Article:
Shoulder Arthroscopy

Shoulder Recurrent Dislocation

1. What is recurrent dislocation of shoulder?

Traumatic recurrent dislocation of shoulder is the frequent displacement of the humeral head out of glenoid surface. Dislocation of shoulder is mostly seen following injury to the shoulder for the first time. After that there is recurrence of shoulder dislocation in 40 % of cases within 2 years. When the frequency increases, then it is called recurrent dislocation of shoulder. Dislocation occurs either due to non-healing of the torn labrum or glenoid bone loss.

2. How is recurrent dislocation of shoulder treated?

Dislocation due to labrum tear (Bankart lesion) is treated with arthroscopically assisted suture anchors. Dislocation due to glenoid bone loss is treated with Latarjet procedure which is an open or arthroscopic procedure.

3. What will be the post-operative care?

Post surgery patient will be advised sling or shoulder immobiliser for 4-6 weeks and are advised for physiotherapy protocol. By 2-3 months can do normal daily activities. For sports, it takes 6-9 months.

Cuff Tear

1.What is cuff tear?

There are four muscles which form cuff around the shoulder joint. These muscles help in elevation & rotation of the arm and stabilising the shoulder joint. When there is tear in these muscles or there attachment over humeral head, it is called rotator cuff tear.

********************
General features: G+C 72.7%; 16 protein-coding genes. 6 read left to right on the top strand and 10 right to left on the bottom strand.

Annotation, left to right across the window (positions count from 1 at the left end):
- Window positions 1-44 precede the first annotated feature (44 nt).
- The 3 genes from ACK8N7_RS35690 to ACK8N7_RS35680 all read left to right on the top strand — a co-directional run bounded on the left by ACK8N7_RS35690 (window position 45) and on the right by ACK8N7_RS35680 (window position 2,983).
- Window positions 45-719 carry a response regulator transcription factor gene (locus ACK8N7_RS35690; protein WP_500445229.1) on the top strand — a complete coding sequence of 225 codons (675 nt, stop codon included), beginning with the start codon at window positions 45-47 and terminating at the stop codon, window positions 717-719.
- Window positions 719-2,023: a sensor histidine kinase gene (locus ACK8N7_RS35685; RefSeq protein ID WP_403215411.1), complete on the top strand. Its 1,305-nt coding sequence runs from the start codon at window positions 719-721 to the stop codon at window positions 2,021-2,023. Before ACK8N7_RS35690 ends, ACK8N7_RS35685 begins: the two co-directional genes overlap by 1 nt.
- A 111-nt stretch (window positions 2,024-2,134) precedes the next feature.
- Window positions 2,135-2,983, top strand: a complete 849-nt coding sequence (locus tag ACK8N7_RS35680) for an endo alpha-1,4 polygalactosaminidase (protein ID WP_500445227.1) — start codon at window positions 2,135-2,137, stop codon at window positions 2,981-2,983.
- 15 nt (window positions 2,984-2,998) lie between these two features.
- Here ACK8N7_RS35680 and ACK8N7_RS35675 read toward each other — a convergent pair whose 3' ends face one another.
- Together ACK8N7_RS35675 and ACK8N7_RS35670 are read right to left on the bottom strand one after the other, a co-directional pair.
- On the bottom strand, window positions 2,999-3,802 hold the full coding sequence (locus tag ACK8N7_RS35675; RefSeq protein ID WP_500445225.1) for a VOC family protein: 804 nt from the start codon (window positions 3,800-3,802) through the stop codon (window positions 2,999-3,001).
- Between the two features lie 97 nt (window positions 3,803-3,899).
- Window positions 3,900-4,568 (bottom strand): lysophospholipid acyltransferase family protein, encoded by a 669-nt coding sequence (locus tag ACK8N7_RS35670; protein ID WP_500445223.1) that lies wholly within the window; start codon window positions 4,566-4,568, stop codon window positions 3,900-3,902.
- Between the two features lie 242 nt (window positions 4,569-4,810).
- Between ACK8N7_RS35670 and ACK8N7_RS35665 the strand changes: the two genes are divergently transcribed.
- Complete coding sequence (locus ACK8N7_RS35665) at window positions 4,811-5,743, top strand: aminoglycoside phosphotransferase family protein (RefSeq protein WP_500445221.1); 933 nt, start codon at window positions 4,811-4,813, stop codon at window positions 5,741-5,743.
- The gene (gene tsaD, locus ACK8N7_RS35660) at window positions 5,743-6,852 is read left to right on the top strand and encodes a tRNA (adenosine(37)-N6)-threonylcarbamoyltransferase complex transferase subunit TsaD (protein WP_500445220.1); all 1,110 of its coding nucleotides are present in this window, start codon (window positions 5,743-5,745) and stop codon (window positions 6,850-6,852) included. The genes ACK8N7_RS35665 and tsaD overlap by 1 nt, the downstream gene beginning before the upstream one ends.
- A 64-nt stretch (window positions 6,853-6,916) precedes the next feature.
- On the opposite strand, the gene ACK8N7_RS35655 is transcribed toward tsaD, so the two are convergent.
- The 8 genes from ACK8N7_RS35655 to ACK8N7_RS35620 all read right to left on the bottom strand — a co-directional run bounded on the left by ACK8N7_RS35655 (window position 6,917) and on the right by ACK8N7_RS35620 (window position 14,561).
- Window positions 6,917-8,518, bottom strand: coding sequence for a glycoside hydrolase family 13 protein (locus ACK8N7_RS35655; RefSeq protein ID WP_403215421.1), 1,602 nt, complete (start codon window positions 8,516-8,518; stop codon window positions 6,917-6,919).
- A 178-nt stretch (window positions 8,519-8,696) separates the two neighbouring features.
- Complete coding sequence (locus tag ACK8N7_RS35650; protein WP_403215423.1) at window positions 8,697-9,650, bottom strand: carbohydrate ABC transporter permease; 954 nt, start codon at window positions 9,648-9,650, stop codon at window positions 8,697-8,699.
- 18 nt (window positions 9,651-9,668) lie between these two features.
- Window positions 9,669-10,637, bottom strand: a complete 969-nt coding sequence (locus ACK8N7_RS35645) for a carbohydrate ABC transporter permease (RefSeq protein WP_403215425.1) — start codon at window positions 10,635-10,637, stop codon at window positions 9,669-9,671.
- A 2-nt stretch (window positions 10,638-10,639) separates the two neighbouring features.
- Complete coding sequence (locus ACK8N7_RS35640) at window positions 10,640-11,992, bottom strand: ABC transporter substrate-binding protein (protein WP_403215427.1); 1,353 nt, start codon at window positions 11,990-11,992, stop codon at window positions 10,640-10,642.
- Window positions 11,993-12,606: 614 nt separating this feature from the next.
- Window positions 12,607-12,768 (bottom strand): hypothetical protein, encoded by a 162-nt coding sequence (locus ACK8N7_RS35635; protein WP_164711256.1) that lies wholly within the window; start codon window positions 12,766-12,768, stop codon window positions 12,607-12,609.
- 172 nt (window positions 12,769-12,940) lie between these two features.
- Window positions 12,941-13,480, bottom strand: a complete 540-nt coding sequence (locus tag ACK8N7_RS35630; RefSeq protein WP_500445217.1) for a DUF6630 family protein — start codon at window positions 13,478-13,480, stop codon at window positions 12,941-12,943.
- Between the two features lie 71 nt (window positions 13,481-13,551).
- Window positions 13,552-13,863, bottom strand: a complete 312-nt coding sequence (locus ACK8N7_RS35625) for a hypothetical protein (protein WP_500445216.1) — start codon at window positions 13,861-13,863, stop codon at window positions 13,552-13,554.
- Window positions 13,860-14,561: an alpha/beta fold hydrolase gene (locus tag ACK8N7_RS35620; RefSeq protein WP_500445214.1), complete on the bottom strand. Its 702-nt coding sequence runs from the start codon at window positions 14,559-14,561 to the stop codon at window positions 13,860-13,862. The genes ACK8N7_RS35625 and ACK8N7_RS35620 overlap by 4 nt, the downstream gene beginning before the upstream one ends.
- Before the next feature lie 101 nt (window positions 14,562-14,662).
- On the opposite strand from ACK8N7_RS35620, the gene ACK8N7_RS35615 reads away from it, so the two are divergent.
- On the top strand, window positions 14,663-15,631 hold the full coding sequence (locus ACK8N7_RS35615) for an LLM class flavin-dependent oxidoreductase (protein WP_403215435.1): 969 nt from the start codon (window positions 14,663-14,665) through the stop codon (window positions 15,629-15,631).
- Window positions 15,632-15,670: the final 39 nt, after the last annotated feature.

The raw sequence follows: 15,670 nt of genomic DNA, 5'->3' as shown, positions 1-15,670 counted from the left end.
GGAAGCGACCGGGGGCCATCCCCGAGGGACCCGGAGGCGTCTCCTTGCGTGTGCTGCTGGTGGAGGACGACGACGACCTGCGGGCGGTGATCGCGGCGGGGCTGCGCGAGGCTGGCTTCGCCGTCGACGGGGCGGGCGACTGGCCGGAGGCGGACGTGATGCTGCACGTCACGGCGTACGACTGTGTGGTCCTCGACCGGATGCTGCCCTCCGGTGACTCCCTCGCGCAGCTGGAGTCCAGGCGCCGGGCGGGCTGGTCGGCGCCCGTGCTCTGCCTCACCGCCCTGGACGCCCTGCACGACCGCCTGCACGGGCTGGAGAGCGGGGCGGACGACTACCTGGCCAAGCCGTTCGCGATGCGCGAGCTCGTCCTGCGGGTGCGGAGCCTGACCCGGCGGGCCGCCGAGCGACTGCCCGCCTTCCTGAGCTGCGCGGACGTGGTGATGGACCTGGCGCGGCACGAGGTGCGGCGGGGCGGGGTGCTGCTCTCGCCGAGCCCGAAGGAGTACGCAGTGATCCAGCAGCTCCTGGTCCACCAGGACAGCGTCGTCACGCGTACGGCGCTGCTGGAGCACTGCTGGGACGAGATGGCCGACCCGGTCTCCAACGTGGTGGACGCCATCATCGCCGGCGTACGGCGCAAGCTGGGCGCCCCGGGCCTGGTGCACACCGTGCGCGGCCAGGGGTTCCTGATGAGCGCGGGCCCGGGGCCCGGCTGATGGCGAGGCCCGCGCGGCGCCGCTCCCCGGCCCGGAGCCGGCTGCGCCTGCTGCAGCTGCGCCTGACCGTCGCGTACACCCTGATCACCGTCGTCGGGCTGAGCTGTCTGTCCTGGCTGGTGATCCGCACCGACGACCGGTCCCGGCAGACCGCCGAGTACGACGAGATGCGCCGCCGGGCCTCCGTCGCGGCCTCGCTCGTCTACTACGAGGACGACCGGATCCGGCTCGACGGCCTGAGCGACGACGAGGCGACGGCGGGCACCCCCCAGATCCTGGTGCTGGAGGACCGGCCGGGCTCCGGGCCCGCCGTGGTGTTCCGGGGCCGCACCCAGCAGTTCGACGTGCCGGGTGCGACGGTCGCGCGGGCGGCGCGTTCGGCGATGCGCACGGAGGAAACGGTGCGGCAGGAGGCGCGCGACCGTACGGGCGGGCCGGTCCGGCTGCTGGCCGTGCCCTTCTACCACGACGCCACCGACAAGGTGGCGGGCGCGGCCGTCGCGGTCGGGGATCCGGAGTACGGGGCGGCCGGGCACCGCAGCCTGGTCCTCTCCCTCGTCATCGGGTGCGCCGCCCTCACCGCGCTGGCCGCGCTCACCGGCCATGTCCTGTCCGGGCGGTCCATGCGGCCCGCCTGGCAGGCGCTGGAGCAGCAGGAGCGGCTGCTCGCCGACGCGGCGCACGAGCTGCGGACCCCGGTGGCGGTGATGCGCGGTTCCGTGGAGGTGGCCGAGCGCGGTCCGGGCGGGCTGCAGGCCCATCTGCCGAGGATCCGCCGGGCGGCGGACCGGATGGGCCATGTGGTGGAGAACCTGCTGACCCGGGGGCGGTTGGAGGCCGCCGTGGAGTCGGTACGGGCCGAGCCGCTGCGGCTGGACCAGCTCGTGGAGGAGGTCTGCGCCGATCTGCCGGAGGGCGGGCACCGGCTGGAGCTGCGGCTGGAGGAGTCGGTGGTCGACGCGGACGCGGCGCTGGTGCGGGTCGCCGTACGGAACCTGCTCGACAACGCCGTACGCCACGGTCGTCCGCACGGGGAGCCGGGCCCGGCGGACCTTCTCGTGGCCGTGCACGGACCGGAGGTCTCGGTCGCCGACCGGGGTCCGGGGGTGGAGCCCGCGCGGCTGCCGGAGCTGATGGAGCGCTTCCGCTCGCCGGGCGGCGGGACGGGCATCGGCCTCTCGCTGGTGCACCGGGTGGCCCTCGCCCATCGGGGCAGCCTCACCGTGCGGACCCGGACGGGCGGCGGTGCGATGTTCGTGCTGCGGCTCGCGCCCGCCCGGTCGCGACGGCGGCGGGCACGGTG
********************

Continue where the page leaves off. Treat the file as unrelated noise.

2. How is rotator cuff tear diagnosed?

cuff tear can be diagnosed with clinical examination and confirmed by MRI scan.

3. How is a cuff tear treated?

Rotator cuff tear is repaired by arthroscopy assisted suture anchors. It can also be repaired by mini open surgery.

4. What happens if cuff is not repaired?

The affected person will have difficulty in lifting weights and pain in shoulder. Later it may lead to cuff arthropathy i.e arthritis of the shoulder joint.

5. how much will be the recovery time?

Post surgery the person will have shoulder immobiliser for 1 month and then will have to follow physio protocol. Will be able to do daily activities by 2-3 months and strenuous activities and sports by 9 months to 1 year.

Frozen Shoulder

1.What is Frozen shoulder?

Frozen shoulder is also known as adhesive capsulitis. It is condition where the capsule surrounding the shoulder joint becomes inflammed and later contracts leading to painful restriction of movements of the shoulder.
Frozen shouldet or adhesive capsulitis has 4 phases of disease progression.
It is a self-limiting disease with a prolonged duration of upto 2 years.

2.Who are most commonly affected by this condition?

Elderly people with diabetes, hypothyroid, post cardiac surgery are most commonly but it can affect anyone.

3. How is frozen shoulder treated?

First phase is treated with anti-inflammatory medications and physiotherapy
Second and third phase are treated with physiotherapy first then if no response – manipulation under anaesthesia with or without arthroscopic capsule release depending on the bone quality.
Post manipulation, patient has to continue physiotherapy.
Arthroscopic release is required with long standing frozen shoulder with osteoporosis.